Ignite Social Media Explores Deals on Facebook Places

Last week several of us tried out the new Deals feature on Facebook Places. Several of us wrote about it on this blog. To some of you, this may seem like overkill on a single topic. However, it’s partly because we’re passionate about staying up to date with what’s new in the social media marketing landscape. But it’s also because this news could potentially be huge for brands and their social media marketing plans for 2011. One of our interns, Craig Carter and I ventured out on Friday morning to learn how Gap was using this new functionality and documented our experience in the video below. 


By lining up to win some Gap jeans, we also walked away with some great insight into how Deals on Facebook places is changing the landscape for mobile social media marketing. Here are some additional learnings from our “investigation”:

Expanding Demographic

This expands the niche demographic currently using location based services. When we standing in line at Gap several of the people in line had heard about the deal via Gap’s fan page, but had no idea how to actually use Facebook places. Other people in line were trying to help them by walking them through how to check-in using their phone. This caused us to realize why this new functionality is so major in the world of social media marketing- it expands the use of location based services. When a major entity like Facebook uses such a service, it isn’t long before people will come to know location based services like the back of their hand. (Similar to how “liking” something is now a term at least 85% of the population thinks of as synonymous with rating something.) 

Smart Phone Capability

Not all smart phones have this capability built into their Facebook app. One woman using a Blackberry had printed out the Gap Facebook Event information, but wasn’t able to check-in using her phone. I later found out that that was because her Blackberry does not allow this functionality within their native Facebook application. Instead, you have to visit touch.facebook.com on your browser to access Facebook Places. At least at first, this will be a very difficult thing to message to customers. Confusion (or denial of the deal for customers based on this confusion) may cause some people to resent Facebook Deals or give up on looking for such deals.

Employee Competency

Gap employees were shockingly well-informed. We’ve all been to events like this, where the marketers for the brand had a genius idea but did a terrible job of informing their employees on how the idea is actually implemented nationwide. We also understand that this is a difficult task for a national chain. However, we did not have this problem- at least at the location we visited. I can’t say that this was everyone’s experience, but it was a pleasant surprise for us. The employee at the door knew what he was looking for and how the campaign worked. The employee at the counter never hesitated when we handed her the coupon and showed her our phones. The one point of confusion was whether the discount was for the first 14 visitors who entered the store, or the first 14 who checked out (14 was the number of free jean coupons that were awarded at our location). We’re actually still not sure how that worked because we were among both groups.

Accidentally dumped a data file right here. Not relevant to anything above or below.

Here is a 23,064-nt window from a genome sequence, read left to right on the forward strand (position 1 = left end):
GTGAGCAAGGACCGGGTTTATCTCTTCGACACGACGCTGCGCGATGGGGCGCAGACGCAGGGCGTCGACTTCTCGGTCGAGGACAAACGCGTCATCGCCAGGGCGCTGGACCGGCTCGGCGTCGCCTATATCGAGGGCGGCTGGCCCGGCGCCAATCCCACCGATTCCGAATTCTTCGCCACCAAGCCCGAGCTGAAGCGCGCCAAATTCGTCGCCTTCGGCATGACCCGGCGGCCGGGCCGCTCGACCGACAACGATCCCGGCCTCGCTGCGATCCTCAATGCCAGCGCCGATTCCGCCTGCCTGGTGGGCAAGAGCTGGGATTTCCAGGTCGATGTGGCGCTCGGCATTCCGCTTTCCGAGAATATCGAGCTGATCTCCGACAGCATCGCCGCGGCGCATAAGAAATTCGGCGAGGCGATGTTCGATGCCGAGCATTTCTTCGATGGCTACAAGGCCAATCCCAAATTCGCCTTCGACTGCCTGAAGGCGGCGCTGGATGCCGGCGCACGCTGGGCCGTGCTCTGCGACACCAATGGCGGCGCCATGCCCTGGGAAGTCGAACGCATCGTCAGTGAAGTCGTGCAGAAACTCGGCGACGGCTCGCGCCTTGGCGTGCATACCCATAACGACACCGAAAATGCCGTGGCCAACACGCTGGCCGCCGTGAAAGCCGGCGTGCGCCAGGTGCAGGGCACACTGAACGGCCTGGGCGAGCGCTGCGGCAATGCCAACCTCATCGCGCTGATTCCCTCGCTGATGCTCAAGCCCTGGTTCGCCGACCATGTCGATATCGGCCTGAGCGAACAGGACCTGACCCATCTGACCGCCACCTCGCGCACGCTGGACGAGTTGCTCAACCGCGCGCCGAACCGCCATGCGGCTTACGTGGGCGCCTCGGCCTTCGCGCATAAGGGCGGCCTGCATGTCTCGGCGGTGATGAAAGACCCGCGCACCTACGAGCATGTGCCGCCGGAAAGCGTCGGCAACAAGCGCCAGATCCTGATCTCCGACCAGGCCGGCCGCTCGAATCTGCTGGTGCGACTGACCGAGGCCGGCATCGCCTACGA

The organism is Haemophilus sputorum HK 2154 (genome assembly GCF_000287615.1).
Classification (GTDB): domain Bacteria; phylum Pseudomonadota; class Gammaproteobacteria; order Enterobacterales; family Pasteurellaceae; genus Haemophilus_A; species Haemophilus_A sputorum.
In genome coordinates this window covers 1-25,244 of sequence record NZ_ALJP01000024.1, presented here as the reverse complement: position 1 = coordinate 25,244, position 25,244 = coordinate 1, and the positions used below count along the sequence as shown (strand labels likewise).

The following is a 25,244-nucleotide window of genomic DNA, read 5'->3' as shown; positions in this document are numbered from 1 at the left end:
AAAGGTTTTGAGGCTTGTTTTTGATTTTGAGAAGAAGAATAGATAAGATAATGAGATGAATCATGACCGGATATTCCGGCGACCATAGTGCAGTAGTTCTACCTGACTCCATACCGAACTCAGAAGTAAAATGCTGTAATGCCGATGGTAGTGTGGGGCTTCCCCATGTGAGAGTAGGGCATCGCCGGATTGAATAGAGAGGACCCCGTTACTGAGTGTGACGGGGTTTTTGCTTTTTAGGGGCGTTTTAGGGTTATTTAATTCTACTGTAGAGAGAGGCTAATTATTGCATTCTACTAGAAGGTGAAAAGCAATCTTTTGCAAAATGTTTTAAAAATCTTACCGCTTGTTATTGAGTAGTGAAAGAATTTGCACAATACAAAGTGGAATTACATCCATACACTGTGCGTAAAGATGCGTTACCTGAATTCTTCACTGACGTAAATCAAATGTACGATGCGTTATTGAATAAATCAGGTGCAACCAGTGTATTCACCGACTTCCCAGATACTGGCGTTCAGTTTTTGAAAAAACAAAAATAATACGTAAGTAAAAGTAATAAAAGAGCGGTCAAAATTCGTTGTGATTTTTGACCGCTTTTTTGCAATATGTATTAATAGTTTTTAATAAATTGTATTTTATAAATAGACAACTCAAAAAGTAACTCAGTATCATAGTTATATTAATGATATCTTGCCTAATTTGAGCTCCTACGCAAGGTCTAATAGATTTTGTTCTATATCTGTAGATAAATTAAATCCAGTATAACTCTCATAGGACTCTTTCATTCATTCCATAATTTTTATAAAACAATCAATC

AT&T’s Insufficiency

AT&T’s network may again become the number one complaint for iPhone users. Before, if you weren’t able to check-in on Facebook Places using your iPhone, you may have complained a little bit, but I kind of doubt it would have ruined your day. While standing outside of Gap on Friday morning, this was my experience. The mall we were in had very little service. In order to redeem the deal at H&M, I had to walk outside of the store in order to check-in and walk back inside to show my phone to the cashier. And this wasn’t just a “I have no wi-fi”. I literally had no service. If this had been a bigger giveaway, or more people had been in the area also trying to access the network, I would guess there would have (another) public outlashing at the AT&T network. 

Concept Outweighs Functionality

Facebook Deals could sadly be used as nothing more than a marketing ploy. Just as our experience was with the free jeans at Gap, checking-in may have very little to do with how the deal is actually redeemed. This could be because of the logistics of managing this across a national brand, varying timezones, etc. If Facebook continues to keep this functionality “locked-down” (currently the functionality is only available to a limited number of beta users, and Facebook is saying that all deals will need to be “approved” by Facebook) than the use of Facebook Deals may not ever see it’s full potential. The possibilities and benefits of Facebook Deals for local businesses and small brands far outreaches that of larger, nationwide brands. If only larger brands have the ability to use Facebook Deals, it’s possible that the logistics of basing a deal on a “check-in” may be too complicated and risky, and they may simply give you a coupon instead of using your check-in as the coupon.

Craig and Ryan Sweeney also explored how the Starbuck’s deal worked. Here is their video: 

Ignite Social Media